March 1985, and as he climbed the six steps of Margaret Thatcher’s jet on the runway of RAF Aldergrove, little did Willie Carlin know the role played in saving his life by the ‘jewel in the crown’ of British military intelligence – Freddie Scappaticci, aka ‘Stakeknife’.
So began the dramatic extraction of Margaret Thatcher’s key undercover agent in Sinn Féin – Willie Carlin. For 11 years the former British soldier worked alongside former IRA commander Martin McGuinness in the republican movement’s political wing in Derry. He was MI5’s man at McGuinness’ side and gave the British State unprecedented insight into the IRA leader’s strategic thinking. Carlin worked with McGuinness to develop Sinn Féin’s election strategy after the 1981 hunger strike, and the MI5 and later FRU agent’s reports on McGuinness, Adams and other republicans were read by the British Cabinet, including Thatcher herself.
When Carlin’s cover was blown in 1985, thanks to one of his old MI5 handlers being jailed as a Soviet spy, it was another British ‘super spy’ inside the IRA’s secretive counter-intelligence, the ‘nuttin’ squad’, who saved Carlin’s life.
In Thatcher’s Spy, the Cold War meets Northern Ireland’s Dirty War in the sensational memoir of a deep undercover British intelligence agent, a man now doomed forever to look over his shoulder. . .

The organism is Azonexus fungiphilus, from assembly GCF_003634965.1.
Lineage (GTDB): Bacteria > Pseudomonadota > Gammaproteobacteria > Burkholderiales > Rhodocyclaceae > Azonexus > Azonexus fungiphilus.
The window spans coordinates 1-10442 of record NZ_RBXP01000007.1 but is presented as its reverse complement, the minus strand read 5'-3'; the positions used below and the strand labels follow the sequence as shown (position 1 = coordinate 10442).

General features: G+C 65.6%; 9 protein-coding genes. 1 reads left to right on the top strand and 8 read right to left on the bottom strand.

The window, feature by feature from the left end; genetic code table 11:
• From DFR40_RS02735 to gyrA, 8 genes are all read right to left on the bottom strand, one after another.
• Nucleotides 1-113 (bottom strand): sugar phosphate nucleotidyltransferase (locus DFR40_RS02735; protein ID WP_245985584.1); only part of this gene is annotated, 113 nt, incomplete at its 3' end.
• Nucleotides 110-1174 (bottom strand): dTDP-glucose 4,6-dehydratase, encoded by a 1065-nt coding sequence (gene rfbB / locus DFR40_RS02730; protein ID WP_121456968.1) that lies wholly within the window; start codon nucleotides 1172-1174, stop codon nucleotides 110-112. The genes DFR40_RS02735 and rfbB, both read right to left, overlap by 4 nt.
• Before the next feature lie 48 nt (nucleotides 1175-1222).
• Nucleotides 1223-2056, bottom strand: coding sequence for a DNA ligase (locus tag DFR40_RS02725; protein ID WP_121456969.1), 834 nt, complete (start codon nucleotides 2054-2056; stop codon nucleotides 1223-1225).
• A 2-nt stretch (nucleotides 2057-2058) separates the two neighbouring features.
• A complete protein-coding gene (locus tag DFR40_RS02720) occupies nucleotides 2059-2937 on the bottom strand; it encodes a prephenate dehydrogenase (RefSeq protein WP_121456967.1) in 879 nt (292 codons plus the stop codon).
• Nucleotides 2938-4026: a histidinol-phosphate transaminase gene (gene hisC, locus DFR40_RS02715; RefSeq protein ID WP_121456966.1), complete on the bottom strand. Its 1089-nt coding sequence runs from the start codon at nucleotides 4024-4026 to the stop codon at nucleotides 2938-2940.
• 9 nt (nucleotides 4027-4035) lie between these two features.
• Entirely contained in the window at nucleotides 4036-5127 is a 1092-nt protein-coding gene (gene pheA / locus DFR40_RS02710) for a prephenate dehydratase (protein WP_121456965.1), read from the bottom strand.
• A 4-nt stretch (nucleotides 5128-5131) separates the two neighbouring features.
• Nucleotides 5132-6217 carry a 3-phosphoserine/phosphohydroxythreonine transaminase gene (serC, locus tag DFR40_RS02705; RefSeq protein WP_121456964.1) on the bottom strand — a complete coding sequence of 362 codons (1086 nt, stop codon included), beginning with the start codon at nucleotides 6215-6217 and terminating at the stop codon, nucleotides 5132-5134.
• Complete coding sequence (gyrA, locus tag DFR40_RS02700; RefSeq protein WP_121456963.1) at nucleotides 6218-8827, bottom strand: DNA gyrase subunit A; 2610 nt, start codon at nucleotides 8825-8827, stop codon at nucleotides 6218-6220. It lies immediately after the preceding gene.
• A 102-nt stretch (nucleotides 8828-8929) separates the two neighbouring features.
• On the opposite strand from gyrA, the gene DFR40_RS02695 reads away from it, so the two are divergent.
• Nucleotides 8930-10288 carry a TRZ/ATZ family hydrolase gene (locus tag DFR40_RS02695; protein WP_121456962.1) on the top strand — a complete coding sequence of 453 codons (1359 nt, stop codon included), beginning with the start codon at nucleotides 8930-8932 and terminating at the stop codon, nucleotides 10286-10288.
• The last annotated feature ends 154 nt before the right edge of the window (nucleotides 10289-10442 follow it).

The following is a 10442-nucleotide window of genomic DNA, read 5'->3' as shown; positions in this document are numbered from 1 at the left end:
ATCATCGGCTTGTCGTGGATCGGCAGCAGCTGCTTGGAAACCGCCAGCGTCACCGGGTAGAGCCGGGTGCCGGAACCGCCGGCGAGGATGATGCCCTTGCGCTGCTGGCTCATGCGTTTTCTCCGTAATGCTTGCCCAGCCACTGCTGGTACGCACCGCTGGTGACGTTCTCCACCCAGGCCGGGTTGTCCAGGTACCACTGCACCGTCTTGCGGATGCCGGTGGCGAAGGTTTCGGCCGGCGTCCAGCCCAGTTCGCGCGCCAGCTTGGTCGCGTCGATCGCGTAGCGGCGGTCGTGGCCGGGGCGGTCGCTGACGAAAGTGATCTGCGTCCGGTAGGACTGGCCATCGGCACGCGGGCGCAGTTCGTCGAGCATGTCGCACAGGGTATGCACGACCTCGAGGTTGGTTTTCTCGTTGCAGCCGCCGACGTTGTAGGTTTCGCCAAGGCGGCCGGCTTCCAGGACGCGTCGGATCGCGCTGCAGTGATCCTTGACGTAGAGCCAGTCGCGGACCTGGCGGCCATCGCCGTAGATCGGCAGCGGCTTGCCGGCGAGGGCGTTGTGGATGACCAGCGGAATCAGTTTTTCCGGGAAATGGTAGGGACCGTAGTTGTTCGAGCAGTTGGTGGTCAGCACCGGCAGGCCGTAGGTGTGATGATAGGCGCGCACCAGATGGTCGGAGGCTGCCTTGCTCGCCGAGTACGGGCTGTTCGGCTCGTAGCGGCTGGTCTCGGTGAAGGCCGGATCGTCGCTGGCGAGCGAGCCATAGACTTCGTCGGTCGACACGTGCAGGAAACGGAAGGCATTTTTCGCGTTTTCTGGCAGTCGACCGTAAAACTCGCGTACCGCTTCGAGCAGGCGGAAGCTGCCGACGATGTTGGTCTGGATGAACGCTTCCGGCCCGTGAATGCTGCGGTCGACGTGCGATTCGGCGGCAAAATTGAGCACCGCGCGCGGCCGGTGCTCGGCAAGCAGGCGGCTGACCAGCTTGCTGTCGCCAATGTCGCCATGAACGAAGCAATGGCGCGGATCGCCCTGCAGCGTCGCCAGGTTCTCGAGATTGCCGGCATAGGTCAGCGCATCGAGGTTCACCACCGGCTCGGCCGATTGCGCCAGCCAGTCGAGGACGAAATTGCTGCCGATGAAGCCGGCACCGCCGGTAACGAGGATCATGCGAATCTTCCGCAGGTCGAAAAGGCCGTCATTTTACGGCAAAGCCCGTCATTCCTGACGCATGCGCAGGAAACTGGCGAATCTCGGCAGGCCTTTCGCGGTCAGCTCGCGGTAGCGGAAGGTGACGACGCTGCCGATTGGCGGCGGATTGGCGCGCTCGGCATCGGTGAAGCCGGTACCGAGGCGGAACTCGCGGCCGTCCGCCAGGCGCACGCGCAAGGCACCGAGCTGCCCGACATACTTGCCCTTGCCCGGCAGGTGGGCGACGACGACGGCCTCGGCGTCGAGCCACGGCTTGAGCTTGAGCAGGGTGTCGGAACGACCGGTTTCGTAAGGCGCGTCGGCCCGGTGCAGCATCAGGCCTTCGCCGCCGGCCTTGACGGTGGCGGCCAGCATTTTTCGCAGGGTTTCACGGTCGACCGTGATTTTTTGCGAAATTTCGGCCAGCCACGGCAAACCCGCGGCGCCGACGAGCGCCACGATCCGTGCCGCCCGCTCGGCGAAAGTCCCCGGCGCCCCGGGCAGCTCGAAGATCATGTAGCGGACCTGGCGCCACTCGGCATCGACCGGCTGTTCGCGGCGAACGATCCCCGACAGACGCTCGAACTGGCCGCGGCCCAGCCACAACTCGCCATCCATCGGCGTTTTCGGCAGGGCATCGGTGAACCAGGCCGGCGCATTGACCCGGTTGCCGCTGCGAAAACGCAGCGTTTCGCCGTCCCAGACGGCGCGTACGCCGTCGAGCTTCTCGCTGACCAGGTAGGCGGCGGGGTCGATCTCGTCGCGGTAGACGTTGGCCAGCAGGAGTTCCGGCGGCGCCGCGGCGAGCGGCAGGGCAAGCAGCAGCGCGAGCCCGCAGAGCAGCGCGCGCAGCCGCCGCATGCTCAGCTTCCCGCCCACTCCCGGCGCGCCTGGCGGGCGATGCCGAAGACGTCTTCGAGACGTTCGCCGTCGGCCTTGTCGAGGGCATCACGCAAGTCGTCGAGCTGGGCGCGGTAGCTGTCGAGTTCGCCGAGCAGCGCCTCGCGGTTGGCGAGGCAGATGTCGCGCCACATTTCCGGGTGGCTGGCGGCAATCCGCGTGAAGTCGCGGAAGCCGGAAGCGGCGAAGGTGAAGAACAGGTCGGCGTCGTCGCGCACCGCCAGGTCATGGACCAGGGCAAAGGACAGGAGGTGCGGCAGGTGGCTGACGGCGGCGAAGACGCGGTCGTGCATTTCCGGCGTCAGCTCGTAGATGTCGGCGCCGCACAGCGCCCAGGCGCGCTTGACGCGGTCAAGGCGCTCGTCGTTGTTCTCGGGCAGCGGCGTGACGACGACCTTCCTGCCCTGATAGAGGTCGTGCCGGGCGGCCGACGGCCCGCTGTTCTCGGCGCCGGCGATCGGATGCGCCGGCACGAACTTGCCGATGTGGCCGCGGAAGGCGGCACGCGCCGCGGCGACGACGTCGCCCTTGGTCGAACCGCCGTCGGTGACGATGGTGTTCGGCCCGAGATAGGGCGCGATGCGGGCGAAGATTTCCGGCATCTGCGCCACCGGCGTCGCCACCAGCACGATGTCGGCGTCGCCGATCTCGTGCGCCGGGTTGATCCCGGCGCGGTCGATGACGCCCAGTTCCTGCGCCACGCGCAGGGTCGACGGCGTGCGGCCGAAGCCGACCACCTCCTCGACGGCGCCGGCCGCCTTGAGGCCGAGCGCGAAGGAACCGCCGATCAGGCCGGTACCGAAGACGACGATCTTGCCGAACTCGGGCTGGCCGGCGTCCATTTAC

Table of Contents
Prologue: ‘You’ll Be Dead in the Morning’
1. From Holy Orders to Battle Orders
2. Back Home in Derry
3. FRU for You
4. Sinn Féin on the Rise
5. A Rising Star in the Movement
6. Debate and Distrust
7. Gilmore Dropped and Ding-A-Ling Ditched
8. My Cover is Blown
9. Haunted by the Past
About the Author
Willie Carlin was born and raised in Derry. Joining the British Army in 1965, he was recruited by MI5 in 1974 (and later the Force Research Unit), to infiltrate Sinn Féin. Over the next 11 years, he built up close contacts with Martin McGuinness and Mitchel McLaughlin, becoming one of Britain’s most valuable long-term agents in Northern Ireland. However, as his own republican commitment increased, he began withholding information from MI5. His cover blown by his unstable handler in 1985, Carlin was told that the IRA was on its way to kill him and, an hour later, he and his family were extracted from Northern Ireland on Margaret Thatcher’s private jet.
Praise for Thatcher’s Spy
‘[A] stark, uncompromising memoir … as compelling as it is unsettling.’
Becky Long, The Irish Times
‘Carlin’s story is straight out of a John Le Carré novel.’
Aaron Edwards, Dublin Review of Books